No longer is it OK to fall back on a ‘leave it on the field attitude’. The personal battles faced by people in modern life make the aggressive delivery of barbs and insults a very dangerous practice.
The men and women who train, prepare and play this great game have a life outside the playing arena. Comments around parentage, ethnicity, sexuality and the like, were once the norm, however, the ramifications for players in the high pressured environment of modern life are significant.
To dismiss it as ‘gamesmanship’ is moot. As we often note, rugby league is more than a game these days, there is far more at stake, both professionally and personally.
The ‘what happens on the field, stays on the field’ mantra, just doesn’t fly anymore and archaic attitudes that somehow protect unaccepted practices through the promotion of silence are out of step with a modern society.
Unfortunately, when looking at incidents around the racial vilification of Indigenous players right across the country, it is clear that the shifting goal posts are still a little out of sight for some.
Sadly, it wasn’t society as a whole demanding a change in attitude when it came to Indigenous issues, it was brave individuals such as Timana Tahu and Nicky Winmar in the AFL, who forced the expectations to shift.
Remarkably, some find offence in this, citing context around the racial taunts made in Origin camp or excusing attackers by suggesting they are not racists.
Thus, when an ingrained culture is present, it is clear that it won’t change itself. Only courage and vision, often in the face of criticism, will create beneficial change.
Historically, players indiscretions in their personal lives are often excused as just that, ‘slip-ups’. Many still get a chuckle from an alcohol fuelled session that goes a little off-course, a drunk player driving around without a licence or social media capturing players engaged in some rather odd and compromising situations.
Some of the more absurd moments in player behaviour over the last few years have been moderated with a common yet misguided logic. ‘Players have personal lives’, ‘Haven’t you ever made a mistake?’ they say.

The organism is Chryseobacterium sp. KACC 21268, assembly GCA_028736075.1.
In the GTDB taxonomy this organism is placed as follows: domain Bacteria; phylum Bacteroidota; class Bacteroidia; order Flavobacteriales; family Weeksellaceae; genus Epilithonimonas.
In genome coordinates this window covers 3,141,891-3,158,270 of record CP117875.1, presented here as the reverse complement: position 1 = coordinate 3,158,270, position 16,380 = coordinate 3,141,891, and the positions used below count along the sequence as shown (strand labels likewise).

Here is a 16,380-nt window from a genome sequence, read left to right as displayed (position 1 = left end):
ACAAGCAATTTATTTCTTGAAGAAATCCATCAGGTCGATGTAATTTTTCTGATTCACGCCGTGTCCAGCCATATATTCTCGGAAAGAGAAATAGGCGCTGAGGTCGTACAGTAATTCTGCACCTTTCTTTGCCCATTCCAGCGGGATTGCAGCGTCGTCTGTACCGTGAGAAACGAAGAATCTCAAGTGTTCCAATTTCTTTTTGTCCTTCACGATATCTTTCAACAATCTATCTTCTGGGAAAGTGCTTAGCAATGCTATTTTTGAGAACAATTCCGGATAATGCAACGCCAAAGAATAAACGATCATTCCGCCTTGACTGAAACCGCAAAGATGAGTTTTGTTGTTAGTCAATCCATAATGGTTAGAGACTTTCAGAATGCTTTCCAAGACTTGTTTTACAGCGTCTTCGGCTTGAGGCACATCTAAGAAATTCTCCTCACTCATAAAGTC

Sure have, my list is endless. Growing by the day. However, the termination of my contract would be immediate if my behaviour mirrored many of the modern incidents upon which the media have fuelled. The key point is who finds out.
If colleagues, clients and management never discover the misdemeanour, then I might have a sneaky chance.
On the other hand if the details of my stupidity spread cancerously through the community that I engage with on a professional level, my fate is assured, as my employer would instigate the ‘employment related consequences’ that I was warned about on day one.
Rugby league footballers live in the public eye, know this fact going in and are well rewarded for their work. There is no excuse anymore.
Lessening the criticism of the immaturity and lack of integrity at the heart of these types of misdemeanours is wrong. Citing some sort of ‘boys will be boys’ defence fails to promote the appropriate response which should involve holding NRL players, fans and clubs to an even higher standard.
Context is everything. Things have changed. Many might yearn for a day when a couple of guys whacked each other to sort out an issue or real toughness meant pushing oneself into situations where personal health became a secondary concern.
Some might still suggest that a little bit of personal banter is all part of the game and showing a thick skin is the most appropriate response.
Unfortunately, these attitudes are out of step and the thinking of rugby league people needs to change.
If not, the game will always remain singed with attitudes and ideas from the past. Attitudes that once, were reflective of the broader community, yet today, fall sadly short of what is expected.